Debra L. Bruce, JD, PCC.
A lawyer client recently posed a question to me about obtaining professional liability insurance. She practiced in a larger firm, and now she wants to start her own solo practice. Solos face some unique issues in obtaining insurance and making disaster contingency plans. Some legal malpractice carriers require a solo to designate an attorney who will step in for her if she is incapacitated due to illness, injury, or even death. How does a solo find a lawyer willing to do that? Here are some of my suggestions:
Perhaps you have a colleague with a similar practice in a solo or small firm. They need lawyers available to cover for them, too. By making a reciprocal arrangement, you may be able to persuade a lawyer to take on that daunting responsibility.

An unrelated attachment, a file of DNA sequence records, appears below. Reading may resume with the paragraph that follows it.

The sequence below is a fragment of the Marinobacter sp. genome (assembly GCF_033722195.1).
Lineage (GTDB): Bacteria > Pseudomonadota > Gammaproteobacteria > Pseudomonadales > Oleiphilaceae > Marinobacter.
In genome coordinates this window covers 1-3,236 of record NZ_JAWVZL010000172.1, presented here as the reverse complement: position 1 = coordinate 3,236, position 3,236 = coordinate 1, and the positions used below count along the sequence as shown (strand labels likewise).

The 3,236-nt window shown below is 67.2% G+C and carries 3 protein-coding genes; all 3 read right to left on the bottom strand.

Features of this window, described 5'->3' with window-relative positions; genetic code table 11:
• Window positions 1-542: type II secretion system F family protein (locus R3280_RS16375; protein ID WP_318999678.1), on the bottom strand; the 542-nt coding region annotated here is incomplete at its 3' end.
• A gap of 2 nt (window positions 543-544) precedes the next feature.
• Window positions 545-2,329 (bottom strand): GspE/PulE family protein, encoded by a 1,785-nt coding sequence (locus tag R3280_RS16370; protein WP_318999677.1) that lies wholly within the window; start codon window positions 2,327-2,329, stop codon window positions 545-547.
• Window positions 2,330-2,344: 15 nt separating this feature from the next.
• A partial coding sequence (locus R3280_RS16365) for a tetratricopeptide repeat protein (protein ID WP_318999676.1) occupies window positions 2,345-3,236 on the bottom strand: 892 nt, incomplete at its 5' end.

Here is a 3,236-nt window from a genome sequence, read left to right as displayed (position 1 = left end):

If you don’t know someone who would be a good fit, however, it’s time to develop some additional relationships. How could you go about that?
1. Start by getting involved with your local bar association, particularly in the sections that focus on your practice area. You can’t just show up to your first meeting and start polling the attendees about whether they would be willing to stand in for you, however. You’ll have to invest in building relationships.
2. Go to the meetings regularly so that people can start to recognize you and get to know you. If you only attend sporadically, people may unconsciously perceive you as unreliable or disorganized. Read more «Who Will Pinch-Hit for an Injured Solo?»